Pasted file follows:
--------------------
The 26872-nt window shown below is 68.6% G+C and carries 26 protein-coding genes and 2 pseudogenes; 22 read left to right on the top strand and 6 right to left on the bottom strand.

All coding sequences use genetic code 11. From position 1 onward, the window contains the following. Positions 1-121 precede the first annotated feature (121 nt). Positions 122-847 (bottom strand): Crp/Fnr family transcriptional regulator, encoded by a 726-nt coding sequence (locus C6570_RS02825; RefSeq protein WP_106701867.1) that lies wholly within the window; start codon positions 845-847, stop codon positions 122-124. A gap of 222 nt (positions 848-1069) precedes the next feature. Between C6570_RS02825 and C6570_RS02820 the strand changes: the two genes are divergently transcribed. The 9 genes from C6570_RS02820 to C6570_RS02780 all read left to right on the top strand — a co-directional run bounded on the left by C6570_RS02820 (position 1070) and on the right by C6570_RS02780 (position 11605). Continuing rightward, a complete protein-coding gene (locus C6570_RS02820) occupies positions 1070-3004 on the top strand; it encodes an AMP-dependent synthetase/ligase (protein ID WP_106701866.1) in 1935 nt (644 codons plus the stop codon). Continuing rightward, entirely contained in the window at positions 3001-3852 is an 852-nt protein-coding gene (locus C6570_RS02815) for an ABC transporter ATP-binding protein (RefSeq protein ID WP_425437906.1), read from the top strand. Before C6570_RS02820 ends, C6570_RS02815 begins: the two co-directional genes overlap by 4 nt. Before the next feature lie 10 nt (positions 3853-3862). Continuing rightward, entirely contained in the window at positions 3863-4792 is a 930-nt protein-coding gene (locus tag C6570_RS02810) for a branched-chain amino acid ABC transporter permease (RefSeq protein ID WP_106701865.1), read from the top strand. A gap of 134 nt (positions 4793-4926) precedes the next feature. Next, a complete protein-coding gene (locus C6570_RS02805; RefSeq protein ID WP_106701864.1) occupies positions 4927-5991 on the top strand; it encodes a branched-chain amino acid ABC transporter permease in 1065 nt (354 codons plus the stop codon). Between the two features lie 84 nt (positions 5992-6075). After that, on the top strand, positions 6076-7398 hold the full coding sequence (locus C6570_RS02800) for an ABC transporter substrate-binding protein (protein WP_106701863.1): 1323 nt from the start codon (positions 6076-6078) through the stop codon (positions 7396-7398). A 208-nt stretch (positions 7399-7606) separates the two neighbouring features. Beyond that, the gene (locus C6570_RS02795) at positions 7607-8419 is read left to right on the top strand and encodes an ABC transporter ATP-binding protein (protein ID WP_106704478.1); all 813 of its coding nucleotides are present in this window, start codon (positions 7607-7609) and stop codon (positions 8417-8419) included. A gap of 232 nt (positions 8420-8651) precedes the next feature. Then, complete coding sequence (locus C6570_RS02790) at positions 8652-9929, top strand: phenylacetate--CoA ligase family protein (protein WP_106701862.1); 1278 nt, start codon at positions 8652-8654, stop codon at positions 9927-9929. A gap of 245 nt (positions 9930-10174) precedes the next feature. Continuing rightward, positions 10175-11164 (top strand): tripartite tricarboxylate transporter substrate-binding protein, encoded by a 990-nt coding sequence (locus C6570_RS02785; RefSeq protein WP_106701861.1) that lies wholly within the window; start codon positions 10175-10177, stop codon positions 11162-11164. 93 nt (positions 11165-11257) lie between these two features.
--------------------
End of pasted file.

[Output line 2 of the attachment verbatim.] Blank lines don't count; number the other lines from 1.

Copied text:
All coding sequences use genetic code 11. From position 1 onward, the window contains the following. Positions 1-121 precede the first annotated feature (121 nt). Positions 122-847 (bottom strand): Crp/Fnr family transcriptional regulator, encoded by a 726-nt coding sequence (locus C6570_RS02825; RefSeq protein WP_106701867.1) that lies wholly within the window; start codon positions 845-847, stop codon positions 122-124. A gap of 222 nt (positions 848-1069) precedes the next feature. Between C6570_RS02825 and C6570_RS02820 the strand changes: the two genes are divergently transcribed. The 9 genes from C6570_RS02820 to C6570_RS02780 all read left to right on the top strand — a co-directional run bounded on the left by C6570_RS02820 (position 1070) and on the right by C6570_RS02780 (position 11605). Continuing rightward, a complete protein-coding gene (locus C6570_RS02820) occupies positions 1070-3004 on the top strand; it encodes an AMP-dependent synthetase/ligase (protein ID WP_106701866.1) in 1935 nt (644 codons plus the stop codon). Continuing rightward, entirely contained in the window at positions 3001-3852 is an 852-nt protein-coding gene (locus C6570_RS02815) for an ABC transporter ATP-binding protein (RefSeq protein ID WP_425437906.1), read from the top strand. Before C6570_RS02820 ends, C6570_RS02815 begins: the two co-directional genes overlap by 4 nt. Before the next feature lie 10 nt (positions 3853-3862). Continuing rightward, entirely contained in the window at positions 3863-4792 is a 930-nt protein-coding gene (locus tag C6570_RS02810) for a branched-chain amino acid ABC transporter permease (RefSeq protein ID WP_106701865.1), read from the top strand. A gap of 134 nt (positions 4793-4926) precedes the next feature. Next, a complete protein-coding gene (locus C6570_RS02805; RefSeq protein ID WP_106701864.1) occupies positions 4927-5991 on the top strand; it encodes a branched-chain amino acid ABC transporter permease in 1065 nt (354 codons plus the stop codon). Between the two features lie 84 nt (positions 5992-6075). After that, on the top strand, positions 6076-7398 hold the full coding sequence (locus C6570_RS02800) for an ABC transporter substrate-binding protein (protein WP_106701863.1): 1323 nt from the start codon (positions 6076-6078) through the stop codon (positions 7396-7398). A 208-nt stretch (positions 7399-7606) separates the two neighbouring features. Beyond that, the gene (locus C6570_RS02795) at positions 7607-8419 is read left to right on the top strand and encodes an ABC transporter ATP-binding protein (protein ID WP_106704478.1); all 813 of its coding nucleotides are present in this window, start codon (positions 7607-7609) and stop codon (positions 8417-8419) included. A gap of 232 nt (positions 8420-8651) precedes the next feature. Then, complete coding sequence (locus C6570_RS02790) at positions 8652-9929, top strand: phenylacetate--CoA ligase family protein (protein WP_106701862.1); 1278 nt, start codon at positions 8652-8654, stop codon at positions 9927-9929. A gap of 245 nt (positions 9930-10174) precedes the next feature. Continuing rightward, positions 10175-11164 (top strand): tripartite tricarboxylate transporter substrate-binding protein, encoded by a 990-nt coding sequence (locus C6570_RS02785; RefSeq protein WP_106701861.1) that lies wholly within the window; start codon positions 10175-10177, stop codon positions 11162-11164. 93 nt (positions 11165-11257) lie between these two features.